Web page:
The Supreme Court of Alabama has stated that “the weight of modern authority does not predicate recovery of lost profits upon the artificial categorization of a business as ‘unestablished,’ ‘existing,’ or ‘new,’ particularly where the defendant itself has wrongfully prevented the business from coming into existence and generating a track record of profits. Instead, the courts focus on whether the plaintiff has adduced evidence that provides a basis from which the [fact finder] could, with ‘reasonable certainty’ calculate the amount of lost profits.” Super Valu Stores, Inc. v. Peterson, 506 So.2d 317, 330 (Ala.1987) (upholding $5 million verdict for breach of contract to open grocery store where plaintiff projected profits of $20 million over fifteen years and defendant conceded that statistical evaluation of future profit, which it had itself generated, was reliable).
In accordance with these principles, we have approved the recovery of lost profits where the defendant has destroyed the plaintiff's opportunity to earn profits in the future. See, e.g., Westport Taxi Service, Inc. v. Westport Transit District, supra, 235 Conn. at 32-33, 664 A.2d 719; Torosyan v. Boehringer Ingelheim Pharmaceuticals, Inc., 234 Conn. 1, 33, 662 A.2d 89 (1995); West Haven Sound Development Corp. v. West Haven, supra, 201 Conn. at 319, 514 A.2d 734. Furthermore, we note that, “[i]n economic theory ․ the current market value of a company is the discounted present value of the estimated flow of future earnings.” Note, “Private Treble Damage Antitrust Suits: Measure of Damages For Destruction of All or Part of a Business,” 80 Harv. L.Rev. 1566, 1580 (1967). Thus, determining a business' future lost profits is one generally accepted way of calculating its market value at the time of its destruction.
For example, in Westport Taxi Service, Inc., an antitrust case, we stated that “[w]here the plaintiff's business is totally or partially destroyed by [the] defendant's violation ․ damages may be measured by lost goodwill or the going concern value of [the] plaintiff's business.” (Internal quotation marks omitted.) Westport Taxi Service, Inc. v. Westport Transit District, supra, 235 Conn. at 32-33, 664 A.2d 719. We further explained that “[a] plaintiff injured by an antitrust violation may recover both lost past profits and the probable value of the business [at the time of its destruction].” Id., at 33, 664 A.2d 719. The trial court in that case calculated the going concern value of the business at the time of its destruction by capitalizing the plaintiff's projected profits over a certain period of time at a given rate of return. Id., at 33-34, 664 A.2d 719.
Similarly, in West Haven Sound Development Corp. v. West Haven, supra, 201 Conn. at 319, 514 A.2d 734, a case involving breach of contract, the trial court allowed a certified public accountant to testify to the value that the plaintiff's restaurant would have attained had the defendant performed its contract obligations. The accountant valued the plaintiff's business by calculating the net present value of its future earnings, using a rate of capitalization appropriate to the restaurant industry. Id., at 317, 514 A.2d 734. In other words, he “determined the value of the plaintiff's business by estimating future profits, and then by capitalizing those expected profits to their net present value at an appropriate interest rate.” Id., at 319, 514 A.2d 734. We concluded that his “opinion as to the going concern value of the plaintiff's restaurant business before the breach was based on reasonable estimates of lost profits.” Id., at 321, 514 A.2d 734.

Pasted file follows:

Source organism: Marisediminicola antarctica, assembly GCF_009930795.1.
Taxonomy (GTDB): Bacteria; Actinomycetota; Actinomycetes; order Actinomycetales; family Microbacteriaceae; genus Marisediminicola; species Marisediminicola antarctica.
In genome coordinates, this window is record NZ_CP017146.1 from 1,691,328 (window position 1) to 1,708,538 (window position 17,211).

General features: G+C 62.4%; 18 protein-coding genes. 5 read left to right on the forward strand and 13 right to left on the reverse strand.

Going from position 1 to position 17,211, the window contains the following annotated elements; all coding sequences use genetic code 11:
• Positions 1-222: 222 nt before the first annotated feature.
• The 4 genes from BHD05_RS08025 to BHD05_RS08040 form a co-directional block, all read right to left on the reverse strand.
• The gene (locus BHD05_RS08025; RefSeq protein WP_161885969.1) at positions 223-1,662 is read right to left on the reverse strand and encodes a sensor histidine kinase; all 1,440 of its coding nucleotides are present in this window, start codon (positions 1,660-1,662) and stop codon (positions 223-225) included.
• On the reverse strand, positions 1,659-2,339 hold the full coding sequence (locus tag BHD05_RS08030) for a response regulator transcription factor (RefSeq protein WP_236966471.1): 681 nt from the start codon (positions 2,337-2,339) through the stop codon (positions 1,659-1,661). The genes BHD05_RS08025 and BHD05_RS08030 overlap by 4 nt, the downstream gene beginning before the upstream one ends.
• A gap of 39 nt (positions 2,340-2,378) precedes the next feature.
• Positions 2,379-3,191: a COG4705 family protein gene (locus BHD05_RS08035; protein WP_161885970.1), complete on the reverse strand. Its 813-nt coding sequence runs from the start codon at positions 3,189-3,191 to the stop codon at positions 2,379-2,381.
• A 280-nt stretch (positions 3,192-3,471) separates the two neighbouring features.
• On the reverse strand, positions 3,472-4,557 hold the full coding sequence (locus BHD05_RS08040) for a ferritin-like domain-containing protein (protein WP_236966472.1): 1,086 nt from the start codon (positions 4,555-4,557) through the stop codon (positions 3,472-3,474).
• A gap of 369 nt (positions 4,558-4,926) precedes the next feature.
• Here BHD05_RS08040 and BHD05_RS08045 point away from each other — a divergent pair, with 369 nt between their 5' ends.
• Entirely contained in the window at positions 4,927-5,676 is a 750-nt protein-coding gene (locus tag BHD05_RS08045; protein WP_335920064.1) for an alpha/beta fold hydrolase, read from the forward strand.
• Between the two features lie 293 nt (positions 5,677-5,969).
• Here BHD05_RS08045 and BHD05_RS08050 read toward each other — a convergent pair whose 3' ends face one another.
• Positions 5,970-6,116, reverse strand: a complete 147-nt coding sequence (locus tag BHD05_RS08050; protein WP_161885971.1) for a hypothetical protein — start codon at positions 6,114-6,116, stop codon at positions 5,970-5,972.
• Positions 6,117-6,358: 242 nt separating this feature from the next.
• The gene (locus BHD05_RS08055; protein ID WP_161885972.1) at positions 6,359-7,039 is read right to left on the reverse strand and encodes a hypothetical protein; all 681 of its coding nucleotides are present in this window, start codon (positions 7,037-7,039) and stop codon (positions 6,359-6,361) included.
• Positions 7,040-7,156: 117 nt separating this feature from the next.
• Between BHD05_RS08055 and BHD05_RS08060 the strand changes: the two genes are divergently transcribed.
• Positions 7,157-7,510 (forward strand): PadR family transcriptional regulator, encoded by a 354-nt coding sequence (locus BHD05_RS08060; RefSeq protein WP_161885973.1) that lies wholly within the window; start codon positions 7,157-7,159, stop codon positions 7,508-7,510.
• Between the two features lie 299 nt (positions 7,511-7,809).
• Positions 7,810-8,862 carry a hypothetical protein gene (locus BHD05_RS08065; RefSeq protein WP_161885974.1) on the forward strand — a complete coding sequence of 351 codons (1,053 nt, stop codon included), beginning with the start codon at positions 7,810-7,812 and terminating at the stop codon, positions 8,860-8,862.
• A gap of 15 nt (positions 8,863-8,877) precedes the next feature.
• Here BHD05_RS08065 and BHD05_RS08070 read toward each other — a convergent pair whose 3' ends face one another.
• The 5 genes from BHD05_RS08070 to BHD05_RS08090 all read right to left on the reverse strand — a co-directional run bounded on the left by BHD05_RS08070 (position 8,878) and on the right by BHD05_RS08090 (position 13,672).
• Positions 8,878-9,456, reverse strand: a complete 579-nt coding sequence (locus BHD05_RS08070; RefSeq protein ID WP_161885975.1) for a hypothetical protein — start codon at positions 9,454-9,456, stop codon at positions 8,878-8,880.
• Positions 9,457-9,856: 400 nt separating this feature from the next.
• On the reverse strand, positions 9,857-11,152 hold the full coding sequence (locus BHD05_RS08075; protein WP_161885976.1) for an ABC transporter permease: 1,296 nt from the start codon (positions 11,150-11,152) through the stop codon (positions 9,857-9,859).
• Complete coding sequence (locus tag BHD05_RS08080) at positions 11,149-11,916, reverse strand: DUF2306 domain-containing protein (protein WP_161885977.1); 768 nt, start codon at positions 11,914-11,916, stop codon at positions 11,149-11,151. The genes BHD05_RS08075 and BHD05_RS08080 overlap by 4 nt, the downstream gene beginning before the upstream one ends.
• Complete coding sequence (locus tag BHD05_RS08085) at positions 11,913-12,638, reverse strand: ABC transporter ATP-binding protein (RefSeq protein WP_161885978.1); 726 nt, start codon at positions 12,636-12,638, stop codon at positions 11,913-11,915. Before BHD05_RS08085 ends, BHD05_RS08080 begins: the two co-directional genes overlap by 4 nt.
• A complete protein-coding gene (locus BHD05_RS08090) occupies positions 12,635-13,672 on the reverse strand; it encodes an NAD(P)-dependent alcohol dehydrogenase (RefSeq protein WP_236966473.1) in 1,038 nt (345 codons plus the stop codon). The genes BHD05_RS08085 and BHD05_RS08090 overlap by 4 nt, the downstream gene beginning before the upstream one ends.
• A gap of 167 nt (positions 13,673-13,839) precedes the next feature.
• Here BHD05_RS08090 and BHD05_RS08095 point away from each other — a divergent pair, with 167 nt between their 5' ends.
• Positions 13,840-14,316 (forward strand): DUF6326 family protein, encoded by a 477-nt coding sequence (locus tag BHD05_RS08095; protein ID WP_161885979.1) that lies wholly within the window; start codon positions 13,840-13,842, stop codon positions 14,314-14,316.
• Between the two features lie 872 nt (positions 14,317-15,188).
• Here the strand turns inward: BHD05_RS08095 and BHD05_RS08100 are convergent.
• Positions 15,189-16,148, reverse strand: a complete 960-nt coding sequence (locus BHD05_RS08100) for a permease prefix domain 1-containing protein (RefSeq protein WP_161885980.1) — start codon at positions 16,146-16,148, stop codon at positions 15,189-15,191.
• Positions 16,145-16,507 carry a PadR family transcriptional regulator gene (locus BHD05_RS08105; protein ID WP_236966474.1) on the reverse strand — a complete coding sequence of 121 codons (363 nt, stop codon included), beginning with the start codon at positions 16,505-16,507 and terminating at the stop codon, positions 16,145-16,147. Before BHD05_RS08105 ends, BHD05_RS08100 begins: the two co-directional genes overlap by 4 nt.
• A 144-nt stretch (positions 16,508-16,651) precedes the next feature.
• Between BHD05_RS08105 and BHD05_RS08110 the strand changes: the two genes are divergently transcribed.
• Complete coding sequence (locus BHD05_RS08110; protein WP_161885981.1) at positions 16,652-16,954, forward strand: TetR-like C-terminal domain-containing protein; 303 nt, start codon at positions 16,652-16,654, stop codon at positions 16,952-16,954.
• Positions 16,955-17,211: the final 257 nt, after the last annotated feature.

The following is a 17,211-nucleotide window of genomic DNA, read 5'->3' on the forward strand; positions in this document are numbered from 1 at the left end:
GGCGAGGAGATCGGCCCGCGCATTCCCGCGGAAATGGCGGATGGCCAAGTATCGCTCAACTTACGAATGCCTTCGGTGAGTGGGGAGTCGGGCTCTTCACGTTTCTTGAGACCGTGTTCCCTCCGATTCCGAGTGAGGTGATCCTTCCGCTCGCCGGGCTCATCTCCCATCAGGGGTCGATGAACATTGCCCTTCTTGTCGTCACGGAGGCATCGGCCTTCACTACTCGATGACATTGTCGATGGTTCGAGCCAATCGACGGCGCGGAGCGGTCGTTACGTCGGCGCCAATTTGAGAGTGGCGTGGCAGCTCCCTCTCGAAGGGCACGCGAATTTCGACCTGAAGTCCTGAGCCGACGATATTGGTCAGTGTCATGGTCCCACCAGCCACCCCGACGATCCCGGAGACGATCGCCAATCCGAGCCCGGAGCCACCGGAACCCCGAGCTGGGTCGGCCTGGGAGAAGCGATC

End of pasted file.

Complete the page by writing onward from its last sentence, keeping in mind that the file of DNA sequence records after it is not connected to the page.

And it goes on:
For the foregoing reasons, we conclude that lost profits may provide an appropriate measure of damages for the destruction of an unestablished enterprise, and further, that a flexible approach is best suited to ensuring that new businesses are compensated fully if they suffer damages as a result of a breach of contract, professional malpractice, or similar injuries.
We next consider whether the trial court improperly awarded the plaintiff approximately $15.9 million in lost profits calculated over a period of twelve years. In challenging the award, the defendants contest the assumptions upon which Ferreira based his projections and the court's acceptance of his choice of a twelve year time span. We conclude that the trial court abused its discretion because the plaintiff did not prove the lost profit damages to a reasonable certainty.
We recognize that “[t]he trial court has broad discretion in determining damages. Buckman v. People Express, Inc., 205 Conn. 166, 175, 530 A.2d 596 (1987); Amwax Corp. v. Chadwick, 28 Conn.App. 739, 745, 612 A.2d 127 (1992). The determination of damages involves a question of fact that will not be overturned unless it is clearly erroneous. Beckman v. Jalich Homes, Inc., 190 Conn. 299, 309-10, 460 A.2d 488 (1983); Gerber & Hurley, Inc. v. CCC Corp., 36 Conn.App. 539, 545, 651 A.2d 1302 (1995).” Westport Taxi Service, Inc. v. Westport Transit District, supra, 235 Conn. at 27-28, 664 A.2d 719; see also Johnson v. Flammia, 169 Conn. 491, 499, 363 A.2d 1048 (1975). “[W]hether the decision of the trial court is clearly erroneous ․ involves a two part function: where the legal conclusions of the court are challenged, we must determine whether they are legally and logically correct and whether they find support in the facts set out in the memorandum of decision; where the factual basis of the court's decision is challenged we must determine whether the facts set out in the memorandum of decision are supported by the evidence or whether, in light of the evidence and the pleadings in the whole record, those facts are clearly erroneous․ In a case tried before a court, the trial judge is the sole arbiter of the credibility of the witnesses and the weight to be given specific testimony․ On appeal, we will give the evidence the most favorable reasonable construction in support of the verdict to which it is entitled․ A factual finding may be rejected by this court only if it is clearly erroneous․ A finding is clearly erroneous when although there is evidence to support it, the reviewing court on the entire evidence is left with the definite and firm conviction that a mistake has been committed.” (Citation omitted; internal quotation marks omitted.) Barbara Weisman v. Kaspar, 233 Conn. 531, 541, 661 A.2d 530 (1995).